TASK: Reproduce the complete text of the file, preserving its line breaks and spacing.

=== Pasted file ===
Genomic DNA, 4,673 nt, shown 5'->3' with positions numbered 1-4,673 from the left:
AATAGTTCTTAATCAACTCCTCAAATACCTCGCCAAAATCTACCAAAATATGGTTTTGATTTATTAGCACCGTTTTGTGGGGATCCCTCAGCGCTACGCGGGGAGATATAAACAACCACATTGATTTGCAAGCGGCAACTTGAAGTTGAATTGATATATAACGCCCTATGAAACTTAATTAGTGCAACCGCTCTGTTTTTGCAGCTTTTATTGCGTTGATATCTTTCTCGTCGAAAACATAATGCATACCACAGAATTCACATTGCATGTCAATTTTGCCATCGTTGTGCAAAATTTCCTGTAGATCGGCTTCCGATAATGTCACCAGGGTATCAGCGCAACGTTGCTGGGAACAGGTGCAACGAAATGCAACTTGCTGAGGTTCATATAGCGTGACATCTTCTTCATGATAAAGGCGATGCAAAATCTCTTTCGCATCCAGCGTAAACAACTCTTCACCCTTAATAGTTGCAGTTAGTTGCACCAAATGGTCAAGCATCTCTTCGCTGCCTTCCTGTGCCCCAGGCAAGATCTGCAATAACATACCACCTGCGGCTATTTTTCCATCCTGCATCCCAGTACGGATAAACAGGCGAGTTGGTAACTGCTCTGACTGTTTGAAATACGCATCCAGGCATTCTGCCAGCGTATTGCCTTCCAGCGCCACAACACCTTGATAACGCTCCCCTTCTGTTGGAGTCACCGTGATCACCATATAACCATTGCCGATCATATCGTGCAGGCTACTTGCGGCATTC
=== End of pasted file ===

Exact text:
Genomic DNA, 4,673 nt, shown 5'->3' with positions numbered 1-4,673 from the left:
AATAGTTCTTAATCAACTCCTCAAATACCTCGCCAAAATCTACCAAAATATGGTTTTGATTTATTAGCACCGTTTTGTGGGGATCCCTCAGCGCTACGCGGGGAGATATAAACAACCACATTGATTTGCAAGCGGCAACTTGAAGTTGAATTGATATATAACGCCCTATGAAACTTAATTAGTGCAACCGCTCTGTTTTTGCAGCTTTTATTGCGTTGATATCTTTCTCGTCGAAAACATAATGCATACCACAGAATTCACATTGCATGTCAATTTTGCCATCGTTGTGCAAAATTTCCTGTAGATCGGCTTCCGATAATGTCACCAGGGTATCAGCGCAACGTTGCTGGGAACAGGTGCAACGAAATGCAACTTGCTGAGGTTCATATAGCGTGACATCTTCTTCATGATAAAGGCGATGCAAAATCTCTTTCGCATCCAGCGTAAACAACTCTTCACCCTTAATAGTTGCAGTTAGTTGCACCAAATGGTCAAGCATCTCTTCGCTGCCTTCCTGTGCCCCAGGCAAGATCTGCAATAACATACCACCTGCGGCTATTTTTCCATCCTGCATCCCAGTACGGATAAACAGGCGAGTTGGTAACTGCTCTGACTGTTTGAAATACGCATCCAGGCATTCTGCCAGCGTATTGCCTTCCAGCGCCACAACACCTTGATAACGCTCCCCTTCTGTTGGAGTCACCGTGATCACCATATAACCATTGCCGATCATATCGTGCAGGCTACTTGCGGCATTC